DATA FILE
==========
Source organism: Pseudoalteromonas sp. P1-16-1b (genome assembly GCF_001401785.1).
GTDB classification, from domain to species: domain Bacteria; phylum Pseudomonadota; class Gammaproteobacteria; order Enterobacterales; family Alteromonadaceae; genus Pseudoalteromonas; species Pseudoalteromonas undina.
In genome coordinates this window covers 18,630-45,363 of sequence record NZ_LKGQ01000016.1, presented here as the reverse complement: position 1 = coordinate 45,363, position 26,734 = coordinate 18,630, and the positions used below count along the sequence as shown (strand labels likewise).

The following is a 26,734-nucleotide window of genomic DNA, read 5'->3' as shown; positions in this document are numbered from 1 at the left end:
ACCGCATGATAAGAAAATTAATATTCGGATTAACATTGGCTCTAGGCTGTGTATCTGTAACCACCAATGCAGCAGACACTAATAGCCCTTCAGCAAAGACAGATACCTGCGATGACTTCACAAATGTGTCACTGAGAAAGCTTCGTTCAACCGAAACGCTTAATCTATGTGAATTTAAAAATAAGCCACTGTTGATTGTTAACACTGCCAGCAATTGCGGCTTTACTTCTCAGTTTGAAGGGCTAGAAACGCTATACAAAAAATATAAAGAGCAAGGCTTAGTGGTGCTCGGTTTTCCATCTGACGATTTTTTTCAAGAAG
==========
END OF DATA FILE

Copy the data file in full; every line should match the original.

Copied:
Source organism: Pseudoalteromonas sp. P1-16-1b (genome assembly GCF_001401785.1).
GTDB classification, from domain to species: domain Bacteria; phylum Pseudomonadota; class Gammaproteobacteria; order Enterobacterales; family Alteromonadaceae; genus Pseudoalteromonas; species Pseudoalteromonas undina.
In genome coordinates this window covers 18,630-45,363 of sequence record NZ_LKGQ01000016.1, presented here as the reverse complement: position 1 = coordinate 45,363, position 26,734 = coordinate 18,630, and the positions used below count along the sequence as shown (strand labels likewise).

The following is a 26,734-nucleotide window of genomic DNA, read 5'->3' as shown; positions in this document are numbered from 1 at the left end:
ACCGCATGATAAGAAAATTAATATTCGGATTAACATTGGCTCTAGGCTGTGTATCTGTAACCACCAATGCAGCAGACACTAATAGCCCTTCAGCAAAGACAGATACCTGCGATGACTTCACAAATGTGTCACTGAGAAAGCTTCGTTCAACCGAAACGCTTAATCTATGTGAATTTAAAAATAAGCCACTGTTGATTGTTAACACTGCCAGCAATTGCGGCTTTACTTCTCAGTTTGAAGGGCTAGAAACGCTATACAAAAAATATAAAGAGCAAGGCTTAGTGGTGCTCGGTTTTCCATCTGACGATTTTTTTCAAGAAG